Mozzies Frenzy

By now, you would have read & heard much of the annual Dengue Hemorrhagic Fever (DHF) epidemy resurfacing again, and this time, they are back for more blood! Apparently, there really isn’t a proven cure for the several strains of it.


What really is DHF? Well, in simple terms, it’s a virus that attacks the platelets, so blood is unable to clot should you sustain laceration. Severe fever comes & goes like the flick of a switch, and aching goes bone deep, because your marrows are going into overdrive. Should your body be weak and is unable to replenish the fast vanishing platelets, there’s a good chance that you’ll suffer from internal hemorrhage, and speeds up the process of meeting the maker sooner than expected.

Having survived DHF twice (approximately 10yrs apart), my 2nd encounter was near death!  The medical staff had to give me 5pints of pure platelets in order to turn the tables around. Each recurrent encounter packs a harder punch than the previous. Or shall I say part of it comes with age, because cell regeneration declines as time flips the calendar.

The health agencies & authorities are drumming up awareness campaigns to educate the public on individual diligence to rid stagnant water bodies in the homes. Well, if we recall, the campaign hasn’t changed much since nearly 2 decades ago. I highly doubt it that the populace is the cause for the rise of DHF cases year to date.

So, where really is the problem? Why do the mozzies come back stronger & cover greater distances?

Based on personal observation, infrastructure is 1 of the greatest culprits and it is the incompetence in the planning that attributes to the mozzies flourishing.

This island is in the tropics and so torrential rains visit the island on a regular basis (almost daily during the monsoon seasons). The drainage system is nothing to boast about, and while the temperature evaporates exposed water bodies relatively quickly, people forget that the stagnated water bodies are actually underground.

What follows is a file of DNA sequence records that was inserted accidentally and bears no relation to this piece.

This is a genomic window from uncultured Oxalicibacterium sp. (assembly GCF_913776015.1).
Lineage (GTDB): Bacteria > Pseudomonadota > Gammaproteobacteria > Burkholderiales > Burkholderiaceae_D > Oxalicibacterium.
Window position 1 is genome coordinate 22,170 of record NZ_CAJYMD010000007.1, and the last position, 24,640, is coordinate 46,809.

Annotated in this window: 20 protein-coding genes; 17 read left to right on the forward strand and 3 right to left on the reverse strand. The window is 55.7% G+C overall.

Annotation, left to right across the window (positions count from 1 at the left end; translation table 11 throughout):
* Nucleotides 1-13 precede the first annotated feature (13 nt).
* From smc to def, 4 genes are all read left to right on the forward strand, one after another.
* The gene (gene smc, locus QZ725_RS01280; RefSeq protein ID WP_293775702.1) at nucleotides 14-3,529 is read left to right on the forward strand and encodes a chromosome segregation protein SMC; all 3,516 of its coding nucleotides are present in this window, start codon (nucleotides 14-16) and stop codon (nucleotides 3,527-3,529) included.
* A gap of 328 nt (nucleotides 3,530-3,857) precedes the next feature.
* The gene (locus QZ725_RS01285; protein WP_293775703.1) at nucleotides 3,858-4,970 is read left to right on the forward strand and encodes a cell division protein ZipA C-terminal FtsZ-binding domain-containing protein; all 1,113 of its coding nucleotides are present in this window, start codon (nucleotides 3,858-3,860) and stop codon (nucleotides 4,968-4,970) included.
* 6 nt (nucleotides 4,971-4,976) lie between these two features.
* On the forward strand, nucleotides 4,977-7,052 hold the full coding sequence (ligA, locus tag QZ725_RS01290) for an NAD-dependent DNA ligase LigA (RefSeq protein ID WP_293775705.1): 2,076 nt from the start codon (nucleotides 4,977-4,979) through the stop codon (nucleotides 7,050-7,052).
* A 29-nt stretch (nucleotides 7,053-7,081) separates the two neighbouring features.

Not to mention that the authorities spend much effort landscaping the island with flora & plantings to reduce atmospheric temperature, the choice of some palms may be aesthetic, but impractical because water is trapped in the crevices of the fronds, making them ideal breading grounds for the mozzies.

For the longest time, the environment & pest control agencies have appeared diligent, and been fumigating & fogging precincts regularly, but in truth, its called throwing smoke in the wind! The 20yr result for DHF cases increasing is evident that the fumigation efforts haven’t really fulfilled satisfactory results.

By throwing intoxicated smoke in open environments, the effect of the fumes is quickly dissolved & disintegrated in the breeze. The fumes not only fail to cause critical damage to the vermin cluster, but it forces them to disperse & migrate out of the area! Therefore, this is why they are able to multiply & cover nearly the entire island.

Densely populated areas tend to ring in the higher number of reported cases, while the lack of reported cases in some regions; are not representative that the vermin clusters do not exist.

As it stands, there is no overnight solution to making the mozzies disappear, but more effort is required to consider mixed mediums of pesticides implemented; to ensure that potential breeding grounds are laced thorough to cause impotency. As long as they fail to reproduce, or the larvae do not survive, they will eventually die out in due time.

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About Alvin Tan

Travel- my desire, Food- my passion, Environment- my canvas, Light- my ink. I make a living, LIVING... so can you~! http://101odyssey.worldventures.biz/ysbh/
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2 Responses to Mozzies Frenzy

  1. William Piel says:

    Note that the mosquitoes are only sick with Dengue because they are biting people who are sick with Dengue. If authorities did a better job of screening the health of immigrant traffic they would prevent Dengue from entering Singapore. Putting screens on apartment windows will also curb the spread of the disease.

  2. fyfy says:

    DHF is the result of an immune reaction when a previously exposed person with a dengue strain (i.e. type 1 aka DENV-1) is exposed to another strain (i.e. type 2 aka DENV-2). The common consensus is that the immune system recognises that it is a virus and over reacts to get rid of it → dhf. The initial exposure to a susceptible person with no history of dengue results in dengue fever(not the haemorrhagic type) or sometimes just no symptoms.

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